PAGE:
Many triathletes can likely relate. Seeing as most of us aren’t living just to train (although wouldn’t that be nice!), we must balance the need for enough sleep with other responsibilities like family, work, and relationships.
Dr. Awad noted that most adults need eight hours of sleep per night. There are small percentages of folks who can function on slightly less sleep or even may require more sleep. No matter who you are, though, the concept of “catching up” on sleep is a myth.
“The reality is we can’t actually catch up on sleep,” said Dr. Awad. “Many of us try to truncate our sleep during the week to fit in training and work and then sleep in on the weekends.”
While most triathletes rarely “sleep in” Dr. Awad notes it’s far better to stick to a set sleep and wake time each day than try to cut down on snoozing time during the week and make up for it elsewhere.
Aside from creating a steady sleep schedule, there are other habits that foster positive sleep hygiene that are easy and safe to implement. You might roll your eyes at this common one, but it is critical to avoid blue light one-to-two hours before bed. Blue light is emitted from phones, computers, and many consumer electronics. Dr. Awad noted that blue light is the “most stimulating” wavelength of light, meaning it sends signals to the brain to stay awake.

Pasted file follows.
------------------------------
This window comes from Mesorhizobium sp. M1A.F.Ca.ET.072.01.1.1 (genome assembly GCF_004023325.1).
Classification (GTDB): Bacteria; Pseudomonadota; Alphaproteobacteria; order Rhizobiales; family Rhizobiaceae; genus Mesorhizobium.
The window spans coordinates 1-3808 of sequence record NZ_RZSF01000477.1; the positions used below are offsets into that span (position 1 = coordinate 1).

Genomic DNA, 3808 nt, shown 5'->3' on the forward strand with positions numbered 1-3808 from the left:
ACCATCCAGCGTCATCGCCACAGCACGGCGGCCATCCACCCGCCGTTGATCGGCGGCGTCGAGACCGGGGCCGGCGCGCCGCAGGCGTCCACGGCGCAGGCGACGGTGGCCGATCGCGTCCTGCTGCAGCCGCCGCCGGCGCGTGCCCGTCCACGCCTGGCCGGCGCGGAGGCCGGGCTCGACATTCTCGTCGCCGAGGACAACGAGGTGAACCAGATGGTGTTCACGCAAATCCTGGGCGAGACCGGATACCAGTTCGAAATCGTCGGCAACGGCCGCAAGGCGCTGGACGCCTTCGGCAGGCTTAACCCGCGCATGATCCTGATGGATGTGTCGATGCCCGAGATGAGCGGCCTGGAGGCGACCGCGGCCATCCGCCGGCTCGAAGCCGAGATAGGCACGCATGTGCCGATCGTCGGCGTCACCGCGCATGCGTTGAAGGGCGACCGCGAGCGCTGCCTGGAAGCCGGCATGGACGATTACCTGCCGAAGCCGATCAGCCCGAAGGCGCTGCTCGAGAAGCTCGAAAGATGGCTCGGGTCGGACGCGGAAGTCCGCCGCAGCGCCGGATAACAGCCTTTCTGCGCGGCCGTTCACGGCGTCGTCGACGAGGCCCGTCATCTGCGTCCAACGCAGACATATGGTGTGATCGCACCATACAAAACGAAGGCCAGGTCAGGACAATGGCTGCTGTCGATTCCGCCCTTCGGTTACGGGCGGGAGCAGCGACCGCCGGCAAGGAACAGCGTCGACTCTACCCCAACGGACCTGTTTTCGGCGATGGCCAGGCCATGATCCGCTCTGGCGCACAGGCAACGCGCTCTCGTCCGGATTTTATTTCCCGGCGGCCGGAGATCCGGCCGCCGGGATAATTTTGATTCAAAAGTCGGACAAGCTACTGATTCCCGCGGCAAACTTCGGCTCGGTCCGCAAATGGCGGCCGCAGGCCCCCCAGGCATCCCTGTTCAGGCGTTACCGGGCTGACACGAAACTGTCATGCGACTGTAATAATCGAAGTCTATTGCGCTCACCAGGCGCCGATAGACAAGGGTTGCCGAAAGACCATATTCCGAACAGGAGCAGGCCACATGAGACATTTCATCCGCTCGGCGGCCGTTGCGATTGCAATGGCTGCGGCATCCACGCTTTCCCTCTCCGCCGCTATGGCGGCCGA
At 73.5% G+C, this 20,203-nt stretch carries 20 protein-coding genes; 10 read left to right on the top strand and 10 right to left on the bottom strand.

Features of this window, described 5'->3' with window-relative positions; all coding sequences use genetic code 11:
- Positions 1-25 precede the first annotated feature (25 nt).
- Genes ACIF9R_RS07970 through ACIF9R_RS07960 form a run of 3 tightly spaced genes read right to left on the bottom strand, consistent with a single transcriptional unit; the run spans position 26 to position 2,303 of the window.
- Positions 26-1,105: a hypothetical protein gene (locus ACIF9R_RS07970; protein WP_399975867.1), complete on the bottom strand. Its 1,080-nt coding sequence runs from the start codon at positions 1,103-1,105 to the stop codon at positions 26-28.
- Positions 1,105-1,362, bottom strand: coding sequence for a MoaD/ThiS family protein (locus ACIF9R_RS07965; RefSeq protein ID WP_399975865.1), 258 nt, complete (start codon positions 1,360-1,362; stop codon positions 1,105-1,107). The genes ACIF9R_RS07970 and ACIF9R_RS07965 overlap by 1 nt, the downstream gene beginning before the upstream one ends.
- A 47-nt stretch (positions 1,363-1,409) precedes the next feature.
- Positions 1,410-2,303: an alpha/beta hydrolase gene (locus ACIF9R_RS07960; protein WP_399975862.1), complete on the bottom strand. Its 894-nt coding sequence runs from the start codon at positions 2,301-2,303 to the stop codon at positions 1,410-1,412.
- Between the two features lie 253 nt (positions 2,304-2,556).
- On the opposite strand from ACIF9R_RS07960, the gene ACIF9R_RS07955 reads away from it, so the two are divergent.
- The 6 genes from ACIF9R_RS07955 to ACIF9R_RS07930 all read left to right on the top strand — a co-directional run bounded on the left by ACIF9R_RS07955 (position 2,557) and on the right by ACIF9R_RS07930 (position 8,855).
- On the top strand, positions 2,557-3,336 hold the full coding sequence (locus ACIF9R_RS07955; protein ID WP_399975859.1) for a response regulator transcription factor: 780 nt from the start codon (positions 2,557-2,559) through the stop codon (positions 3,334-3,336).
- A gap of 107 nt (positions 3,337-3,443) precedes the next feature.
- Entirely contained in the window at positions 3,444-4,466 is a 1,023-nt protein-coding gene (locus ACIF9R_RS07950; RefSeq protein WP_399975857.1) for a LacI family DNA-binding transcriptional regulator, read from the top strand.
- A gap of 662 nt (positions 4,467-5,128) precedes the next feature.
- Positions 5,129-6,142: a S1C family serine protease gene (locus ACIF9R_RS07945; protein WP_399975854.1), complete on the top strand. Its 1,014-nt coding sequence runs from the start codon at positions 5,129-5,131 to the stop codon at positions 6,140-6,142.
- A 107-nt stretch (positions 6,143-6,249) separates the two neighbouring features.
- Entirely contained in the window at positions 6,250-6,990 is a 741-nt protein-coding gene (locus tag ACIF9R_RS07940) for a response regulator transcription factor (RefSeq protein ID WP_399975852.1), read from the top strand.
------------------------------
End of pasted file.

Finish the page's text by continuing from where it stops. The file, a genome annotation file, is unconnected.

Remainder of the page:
Another option for crafting beneficial sleep hygiene is to set a cooler temperature in your home. “One of the natural cues for our body to initiate sleep is a drop in core body temperature,” said Dr. Awad. “For most people, this temperature range is 68-74 F degrees Fahrenheit.”
Another habit that might be hard to break, but will reap great rewards is cutting down on caffeine. Caffeine can be extremely detrimental to not just falling asleep, but to quality of sleep, too. Caffeine has a half-life of 10 hours. This means that 10 hours after an afternoon cup of coffee, 50% of the caffeine is still flowing through your veins. Caffeine also reduces the amount of REM sleep (i.e. deep sleep) you get. REM sleep is what scientists call “restorative” sleep as it’s when the body does much of its recovery from one day to the next.
Sarah noted that throughout her time working with a therapist on her sleep issues, she found a few things that also promoted better sleep hygiene.